Morocco exploits Western Saharan natural resources for its own profit while the rightful owners of the land languish in refugee camps and are dependent on dwindling humanitarian aid. This appropriation of land and resources is the most pernicious offence committed against the Saharawis, especially with regard to how Morocco has literally divided and conquered Western Sahara.
In comparison to other infamous architectural barriers as the Berlin Wall and the West Bank Wall, the Moroccan military wall that carves the territory of Western Sahara in two may be relatively obscure, but it is certainly no less brazen or invidious. The wall was put up by the Moroccans during the 1980s as a defence against Saharawi guerrilla incursions. However it has since grown into a 2200km long structure with the world’s largest minefields on either side, essentially dividing the land into two from north to south. The resource rich territory to the west of the wall is under Moroccan control, while the eastern sector is administered by the Polisario, a Saharawi political independence movement.
Moroccan exploitation of Western Saharan phosphates and fish is already a well-established regime that brings in hundreds of millions of US dollars a year. The Saharawi refugees do not see a cent of these profits that amount to more than 10 times the international aid they receive annually. Even more disturbing are the impending oil explorations off the Western Saharan coast to be conducted on behalf of the Moroccan government. If this project were to come to fruition, this would be a further blow to the current and future self-sufficiency of the Saharawis.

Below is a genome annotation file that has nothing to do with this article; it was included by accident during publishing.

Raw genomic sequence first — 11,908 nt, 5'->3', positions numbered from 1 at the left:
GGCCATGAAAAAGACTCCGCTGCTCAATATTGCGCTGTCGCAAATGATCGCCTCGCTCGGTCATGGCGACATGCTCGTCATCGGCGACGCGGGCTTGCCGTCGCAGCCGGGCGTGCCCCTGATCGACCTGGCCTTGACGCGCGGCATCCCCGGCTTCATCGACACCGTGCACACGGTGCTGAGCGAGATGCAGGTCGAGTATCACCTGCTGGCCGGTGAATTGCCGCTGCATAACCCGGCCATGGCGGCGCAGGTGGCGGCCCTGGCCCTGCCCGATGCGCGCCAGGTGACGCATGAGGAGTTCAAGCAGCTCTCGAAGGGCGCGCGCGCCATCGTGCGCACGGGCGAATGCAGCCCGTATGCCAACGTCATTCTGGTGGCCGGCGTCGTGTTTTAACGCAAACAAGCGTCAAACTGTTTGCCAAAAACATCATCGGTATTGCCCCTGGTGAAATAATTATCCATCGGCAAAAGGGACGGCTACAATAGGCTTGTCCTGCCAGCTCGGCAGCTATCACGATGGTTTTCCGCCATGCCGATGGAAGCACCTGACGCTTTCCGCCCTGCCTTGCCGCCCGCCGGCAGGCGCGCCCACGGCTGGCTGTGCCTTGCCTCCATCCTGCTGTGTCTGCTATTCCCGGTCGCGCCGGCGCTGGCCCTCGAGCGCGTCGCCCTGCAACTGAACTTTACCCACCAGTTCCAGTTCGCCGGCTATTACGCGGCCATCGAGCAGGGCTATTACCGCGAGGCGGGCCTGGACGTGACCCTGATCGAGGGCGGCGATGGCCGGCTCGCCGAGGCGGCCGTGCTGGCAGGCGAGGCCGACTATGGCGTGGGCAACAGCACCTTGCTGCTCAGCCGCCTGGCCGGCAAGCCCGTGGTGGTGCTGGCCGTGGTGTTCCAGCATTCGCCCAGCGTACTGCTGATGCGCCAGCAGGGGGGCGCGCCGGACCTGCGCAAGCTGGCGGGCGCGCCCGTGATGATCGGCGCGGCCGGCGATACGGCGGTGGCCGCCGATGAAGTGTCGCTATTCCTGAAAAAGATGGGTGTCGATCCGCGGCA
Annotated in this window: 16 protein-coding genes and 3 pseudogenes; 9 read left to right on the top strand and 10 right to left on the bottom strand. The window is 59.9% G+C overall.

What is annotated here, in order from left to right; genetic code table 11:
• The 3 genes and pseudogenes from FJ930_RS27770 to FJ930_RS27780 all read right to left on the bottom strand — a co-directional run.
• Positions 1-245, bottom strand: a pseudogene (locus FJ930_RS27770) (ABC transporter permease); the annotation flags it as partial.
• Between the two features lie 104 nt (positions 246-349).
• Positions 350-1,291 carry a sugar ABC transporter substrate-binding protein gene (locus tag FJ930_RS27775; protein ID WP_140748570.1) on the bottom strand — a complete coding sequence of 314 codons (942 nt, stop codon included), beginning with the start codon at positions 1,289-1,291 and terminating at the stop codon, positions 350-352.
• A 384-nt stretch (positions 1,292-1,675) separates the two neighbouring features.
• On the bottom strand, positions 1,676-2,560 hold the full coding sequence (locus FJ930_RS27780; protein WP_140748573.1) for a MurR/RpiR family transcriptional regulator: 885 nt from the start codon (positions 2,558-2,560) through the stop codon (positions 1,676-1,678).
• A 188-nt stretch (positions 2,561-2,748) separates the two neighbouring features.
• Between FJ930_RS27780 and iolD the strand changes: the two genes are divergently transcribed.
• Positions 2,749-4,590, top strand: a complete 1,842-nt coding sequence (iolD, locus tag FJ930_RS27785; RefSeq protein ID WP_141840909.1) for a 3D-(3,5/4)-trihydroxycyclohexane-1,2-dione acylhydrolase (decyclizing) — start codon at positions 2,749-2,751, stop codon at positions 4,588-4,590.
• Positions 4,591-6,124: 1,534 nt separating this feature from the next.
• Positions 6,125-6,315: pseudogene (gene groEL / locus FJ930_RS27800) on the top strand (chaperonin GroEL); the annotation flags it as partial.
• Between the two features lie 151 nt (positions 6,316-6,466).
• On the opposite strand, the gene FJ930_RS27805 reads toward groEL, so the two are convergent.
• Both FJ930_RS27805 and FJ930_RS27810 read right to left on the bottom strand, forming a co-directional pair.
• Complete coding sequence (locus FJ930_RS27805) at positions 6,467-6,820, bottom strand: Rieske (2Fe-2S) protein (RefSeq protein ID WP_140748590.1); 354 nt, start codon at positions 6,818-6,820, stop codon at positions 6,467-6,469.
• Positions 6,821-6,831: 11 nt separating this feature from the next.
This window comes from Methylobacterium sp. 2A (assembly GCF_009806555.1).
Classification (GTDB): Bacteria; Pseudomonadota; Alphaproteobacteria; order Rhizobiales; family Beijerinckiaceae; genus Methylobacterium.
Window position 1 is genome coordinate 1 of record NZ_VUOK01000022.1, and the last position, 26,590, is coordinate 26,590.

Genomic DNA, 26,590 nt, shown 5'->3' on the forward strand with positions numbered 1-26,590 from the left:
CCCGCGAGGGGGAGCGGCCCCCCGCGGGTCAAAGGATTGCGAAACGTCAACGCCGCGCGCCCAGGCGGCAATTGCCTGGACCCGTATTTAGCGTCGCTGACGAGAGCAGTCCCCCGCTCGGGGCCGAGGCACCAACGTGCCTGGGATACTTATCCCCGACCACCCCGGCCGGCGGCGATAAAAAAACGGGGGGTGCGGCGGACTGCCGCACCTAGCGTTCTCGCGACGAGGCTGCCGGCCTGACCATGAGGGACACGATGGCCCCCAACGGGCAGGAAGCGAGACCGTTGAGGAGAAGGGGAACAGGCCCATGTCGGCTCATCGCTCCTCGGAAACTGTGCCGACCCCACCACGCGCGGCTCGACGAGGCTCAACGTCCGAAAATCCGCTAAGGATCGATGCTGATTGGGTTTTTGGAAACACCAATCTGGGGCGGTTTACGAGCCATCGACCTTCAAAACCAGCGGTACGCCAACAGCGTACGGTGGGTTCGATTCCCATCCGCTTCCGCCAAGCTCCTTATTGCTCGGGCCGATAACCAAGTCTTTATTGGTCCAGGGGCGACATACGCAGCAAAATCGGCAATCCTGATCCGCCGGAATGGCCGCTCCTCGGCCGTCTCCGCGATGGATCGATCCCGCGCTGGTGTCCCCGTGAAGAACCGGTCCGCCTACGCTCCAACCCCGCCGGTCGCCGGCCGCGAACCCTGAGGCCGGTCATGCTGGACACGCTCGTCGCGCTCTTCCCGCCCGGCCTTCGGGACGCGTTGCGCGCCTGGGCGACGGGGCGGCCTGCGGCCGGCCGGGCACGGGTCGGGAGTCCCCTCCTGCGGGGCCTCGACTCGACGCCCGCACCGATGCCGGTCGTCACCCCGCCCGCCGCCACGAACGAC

In short, the Moroccan government’s acts of occupation and resource exploitation amount to continuing breaches of a plethora of international laws, such as the international law of the sea and of armed conflict. In the sphere of international humanitarian law, the Saharawi people are being denied their right to self-determination, and many other civil, political and economic rights. However, for the last 40 years, the Western Saharan crisis has been so neglected that it barely registers as a footnote on the long list of inequities that the global community has failed to curtail. It is time to take action against these injustices, and devise a solution that is befitting of the technological, economic, and social advances of the 21st Century.
Department of Foreign Affairs and Trade Statement on international law considerations with importing natural resources sourced from the Western Sahara